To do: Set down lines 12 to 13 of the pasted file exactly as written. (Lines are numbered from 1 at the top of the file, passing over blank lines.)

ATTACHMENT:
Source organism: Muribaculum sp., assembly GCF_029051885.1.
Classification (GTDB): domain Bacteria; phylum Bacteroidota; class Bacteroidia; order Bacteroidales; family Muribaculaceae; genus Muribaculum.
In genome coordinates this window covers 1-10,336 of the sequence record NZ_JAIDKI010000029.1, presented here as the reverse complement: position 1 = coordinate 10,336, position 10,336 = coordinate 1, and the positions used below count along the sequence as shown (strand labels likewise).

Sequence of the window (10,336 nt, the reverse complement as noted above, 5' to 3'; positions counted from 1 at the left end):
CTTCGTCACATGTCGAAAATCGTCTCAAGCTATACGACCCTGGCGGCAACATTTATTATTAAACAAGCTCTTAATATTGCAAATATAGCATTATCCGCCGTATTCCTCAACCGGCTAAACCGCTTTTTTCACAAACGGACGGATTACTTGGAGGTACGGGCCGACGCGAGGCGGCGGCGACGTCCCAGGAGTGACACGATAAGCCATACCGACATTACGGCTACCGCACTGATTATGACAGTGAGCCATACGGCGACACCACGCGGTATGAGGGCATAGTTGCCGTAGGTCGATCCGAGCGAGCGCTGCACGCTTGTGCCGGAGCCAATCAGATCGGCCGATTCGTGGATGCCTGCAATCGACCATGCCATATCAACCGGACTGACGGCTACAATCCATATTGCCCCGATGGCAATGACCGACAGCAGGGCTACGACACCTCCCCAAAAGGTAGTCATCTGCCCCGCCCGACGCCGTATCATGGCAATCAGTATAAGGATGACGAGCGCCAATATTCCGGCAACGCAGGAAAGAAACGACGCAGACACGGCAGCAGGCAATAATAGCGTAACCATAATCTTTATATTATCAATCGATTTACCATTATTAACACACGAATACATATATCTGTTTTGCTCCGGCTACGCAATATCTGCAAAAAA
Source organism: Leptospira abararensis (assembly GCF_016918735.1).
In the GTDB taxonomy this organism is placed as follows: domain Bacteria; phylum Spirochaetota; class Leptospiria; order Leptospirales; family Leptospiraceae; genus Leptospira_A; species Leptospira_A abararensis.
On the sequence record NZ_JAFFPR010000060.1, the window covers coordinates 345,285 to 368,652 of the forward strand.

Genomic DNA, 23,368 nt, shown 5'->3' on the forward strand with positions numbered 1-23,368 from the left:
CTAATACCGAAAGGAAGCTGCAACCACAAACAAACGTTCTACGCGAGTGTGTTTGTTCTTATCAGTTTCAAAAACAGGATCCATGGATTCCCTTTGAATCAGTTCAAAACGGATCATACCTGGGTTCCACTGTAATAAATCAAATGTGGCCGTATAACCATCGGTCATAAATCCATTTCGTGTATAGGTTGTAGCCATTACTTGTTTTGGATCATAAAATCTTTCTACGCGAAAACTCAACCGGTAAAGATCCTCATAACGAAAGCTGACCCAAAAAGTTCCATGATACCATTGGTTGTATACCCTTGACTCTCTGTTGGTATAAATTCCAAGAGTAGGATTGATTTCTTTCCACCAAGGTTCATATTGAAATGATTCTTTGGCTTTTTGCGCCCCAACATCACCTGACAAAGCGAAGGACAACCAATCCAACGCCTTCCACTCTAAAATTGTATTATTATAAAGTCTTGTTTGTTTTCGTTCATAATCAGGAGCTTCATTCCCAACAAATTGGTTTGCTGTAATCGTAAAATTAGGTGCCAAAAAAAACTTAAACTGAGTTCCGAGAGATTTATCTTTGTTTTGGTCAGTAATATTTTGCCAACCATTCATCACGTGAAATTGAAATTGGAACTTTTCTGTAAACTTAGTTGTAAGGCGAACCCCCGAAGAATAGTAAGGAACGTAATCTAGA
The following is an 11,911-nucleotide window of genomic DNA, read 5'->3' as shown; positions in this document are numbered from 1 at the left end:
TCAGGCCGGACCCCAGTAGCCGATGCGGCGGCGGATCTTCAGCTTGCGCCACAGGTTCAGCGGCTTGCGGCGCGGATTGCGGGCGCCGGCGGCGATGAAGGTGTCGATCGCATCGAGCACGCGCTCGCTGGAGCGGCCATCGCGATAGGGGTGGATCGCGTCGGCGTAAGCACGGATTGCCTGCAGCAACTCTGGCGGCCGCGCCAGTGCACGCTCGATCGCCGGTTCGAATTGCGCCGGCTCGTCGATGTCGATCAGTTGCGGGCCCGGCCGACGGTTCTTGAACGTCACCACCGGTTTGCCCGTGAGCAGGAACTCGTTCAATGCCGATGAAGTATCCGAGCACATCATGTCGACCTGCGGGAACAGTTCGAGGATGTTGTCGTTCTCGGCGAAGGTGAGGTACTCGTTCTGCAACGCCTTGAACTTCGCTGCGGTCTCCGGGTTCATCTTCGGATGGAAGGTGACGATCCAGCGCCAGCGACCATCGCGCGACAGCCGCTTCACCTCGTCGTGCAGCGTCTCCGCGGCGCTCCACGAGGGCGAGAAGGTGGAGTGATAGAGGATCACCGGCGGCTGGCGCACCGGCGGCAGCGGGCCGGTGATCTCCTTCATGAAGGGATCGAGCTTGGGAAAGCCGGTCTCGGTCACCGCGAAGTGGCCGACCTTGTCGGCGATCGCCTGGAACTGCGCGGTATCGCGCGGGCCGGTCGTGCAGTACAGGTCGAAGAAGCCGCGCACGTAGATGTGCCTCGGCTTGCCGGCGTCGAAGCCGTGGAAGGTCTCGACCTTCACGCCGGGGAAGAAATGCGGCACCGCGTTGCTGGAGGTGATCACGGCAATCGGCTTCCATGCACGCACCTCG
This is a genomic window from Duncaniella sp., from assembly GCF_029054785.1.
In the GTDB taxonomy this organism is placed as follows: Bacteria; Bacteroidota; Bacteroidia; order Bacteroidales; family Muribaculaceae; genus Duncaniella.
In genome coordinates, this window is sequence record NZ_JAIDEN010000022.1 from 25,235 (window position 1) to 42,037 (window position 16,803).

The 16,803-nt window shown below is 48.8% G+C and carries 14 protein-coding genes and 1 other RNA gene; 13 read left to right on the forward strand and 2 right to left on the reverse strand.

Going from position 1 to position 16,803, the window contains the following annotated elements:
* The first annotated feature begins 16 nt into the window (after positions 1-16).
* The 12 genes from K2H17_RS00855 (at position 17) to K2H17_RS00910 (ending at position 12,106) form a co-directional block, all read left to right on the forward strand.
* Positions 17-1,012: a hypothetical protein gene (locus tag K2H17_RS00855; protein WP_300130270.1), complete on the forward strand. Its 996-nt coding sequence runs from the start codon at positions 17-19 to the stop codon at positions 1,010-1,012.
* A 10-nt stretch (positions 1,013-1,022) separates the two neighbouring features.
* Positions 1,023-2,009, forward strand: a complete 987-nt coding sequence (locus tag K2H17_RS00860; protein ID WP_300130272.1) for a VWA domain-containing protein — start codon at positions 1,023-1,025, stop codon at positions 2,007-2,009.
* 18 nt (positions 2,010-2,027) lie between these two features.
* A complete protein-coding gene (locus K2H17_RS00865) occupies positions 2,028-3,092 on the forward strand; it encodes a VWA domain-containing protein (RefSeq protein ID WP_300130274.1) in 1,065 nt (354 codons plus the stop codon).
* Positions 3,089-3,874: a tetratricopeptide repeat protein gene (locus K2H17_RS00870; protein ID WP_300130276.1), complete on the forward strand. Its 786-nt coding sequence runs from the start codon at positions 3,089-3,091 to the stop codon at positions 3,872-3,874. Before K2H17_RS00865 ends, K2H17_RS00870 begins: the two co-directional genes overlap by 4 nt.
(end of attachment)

TCAGGCCGGACCCCAGTAGCCGATGCGGCGGCGGATCTTCAGCTTGCGCCACAGGTTCAGCGGCTTGCGGCGCGGATTGCGGGCGCCGGCGGCGATGAAGGTGTCGATCGCATCGAGCACGCGCTCGCTGGAGCGGCCATCGCGATAGGGGTGGATCGCGTCGGCGTAAGCACGGATTGCCTGCAGCAACTCTGGCGGCCGCGCCAGTGCACGCTCGATCGCCGGTTCGAATTGCGCCGGCTCGTCGATGTCGATCAGTTGCGGGCCCGGCCGACGGTTCTTGAACGTCACCACCGGTTTGCCCGTGAGCAGGAACTCGTTCAATGCCGATGAAGTATCCGAGCACATCATGTCGACCTGCGGGAACAGTTCGAGGATGTTGTCGTTCTCGGCGAAGGTGAGGTACTCGTTCTGCAACGCCTTGAACTTCGCTGCGGTCTCCGGGTTCATCTTCGGATGGAAGGTGACGATCCAGCGCCAGCGACCATCGCGCGACAGCCGCTTCACCTCGTCGTGCAGCGTCTCCGCGGCGCTCCACGAGGGCGAGAAGGTGGAGTGATAGAGGATCACCGGCGGCTGGCGCACCGGCGGCAGCGGGCCGGTGATCTCCTTCATGAAGGGATCGAGCTTGGGAAAGCCGGTCTCGGTCACCGCGAAGTGGCCGACCTTGTCGGCGATCGCCTGGAACTGCGCGGTATCGCGCGGGCCGGTCGTGCAGTACAGGTCGAAGAAGCCGCGCACGTAGATGTGCCTCGGCTTGCCGGCGTCGAAGCCGTGGAAGGTCTCGACCTTCACGCCGGGGAAGAAATGCGGCACCGCGTTGCTGGAGGTGATCACGGCAATCGGCTTCCATGCACGCACCTCG
This is a genomic window from Duncaniella sp., from assembly GCF_029054785.1.